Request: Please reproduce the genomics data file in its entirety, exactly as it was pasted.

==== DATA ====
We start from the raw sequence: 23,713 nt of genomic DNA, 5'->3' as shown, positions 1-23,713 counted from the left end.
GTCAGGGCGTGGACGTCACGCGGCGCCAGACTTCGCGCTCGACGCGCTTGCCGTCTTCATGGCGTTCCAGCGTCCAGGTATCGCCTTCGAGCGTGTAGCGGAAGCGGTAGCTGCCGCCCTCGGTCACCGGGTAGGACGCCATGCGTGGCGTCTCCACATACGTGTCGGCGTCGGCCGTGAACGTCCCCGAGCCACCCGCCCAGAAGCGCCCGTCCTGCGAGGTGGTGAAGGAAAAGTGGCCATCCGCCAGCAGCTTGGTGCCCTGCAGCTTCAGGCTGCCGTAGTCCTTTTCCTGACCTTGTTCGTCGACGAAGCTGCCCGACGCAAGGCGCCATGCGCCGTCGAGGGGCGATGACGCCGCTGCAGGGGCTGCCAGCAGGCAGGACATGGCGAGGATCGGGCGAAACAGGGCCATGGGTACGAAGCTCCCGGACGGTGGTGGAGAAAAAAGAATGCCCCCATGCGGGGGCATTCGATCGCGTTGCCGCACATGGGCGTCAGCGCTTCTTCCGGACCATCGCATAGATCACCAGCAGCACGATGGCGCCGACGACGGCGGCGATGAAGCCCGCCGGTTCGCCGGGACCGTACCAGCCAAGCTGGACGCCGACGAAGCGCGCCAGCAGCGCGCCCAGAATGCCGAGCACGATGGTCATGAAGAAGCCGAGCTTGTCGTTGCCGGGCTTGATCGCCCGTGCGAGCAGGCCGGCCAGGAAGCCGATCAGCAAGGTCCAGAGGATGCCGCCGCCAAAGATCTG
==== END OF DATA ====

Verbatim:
We start from the raw sequence: 23,713 nt of genomic DNA, 5'->3' as shown, positions 1-23,713 counted from the left end.
GTCAGGGCGTGGACGTCACGCGGCGCCAGACTTCGCGCTCGACGCGCTTGCCGTCTTCATGGCGTTCCAGCGTCCAGGTATCGCCTTCGAGCGTGTAGCGGAAGCGGTAGCTGCCGCCCTCGGTCACCGGGTAGGACGCCATGCGTGGCGTCTCCACATACGTGTCGGCGTCGGCCGTGAACGTCCCCGAGCCACCCGCCCAGAAGCGCCCGTCCTGCGAGGTGGTGAAGGAAAAGTGGCCATCCGCCAGCAGCTTGGTGCCCTGCAGCTTCAGGCTGCCGTAGTCCTTTTCCTGACCTTGTTCGTCGACGAAGCTGCCCGACGCAAGGCGCCATGCGCCGTCGAGGGGCGATGACGCCGCTGCAGGGGCTGCCAGCAGGCAGGACATGGCGAGGATCGGGCGAAACAGGGCCATGGGTACGAAGCTCCCGGACGGTGGTGGAGAAAAAAGAATGCCCCCATGCGGGGGCATTCGATCGCGTTGCCGCACATGGGCGTCAGCGCTTCTTCCGGACCATCGCATAGATCACCAGCAGCACGATGGCGCCGACGACGGCGGCGATGAAGCCCGCCGGTTCGCCGGGACCGTACCAGCCAAGCTGGACGCCGACGAAGCGCGCCAGCAGCGCGCCCAGAATGCCGAGCACGATGGTCATGAAGAAGCCGAGCTTGTCGTTGCCGGGCTTGATCGCCCGTGCGAGCAGGCCGGCCAGGAAGCCGATCAGCAAGGTCCAGAGGATGCCGCCGCCAAAGATCTG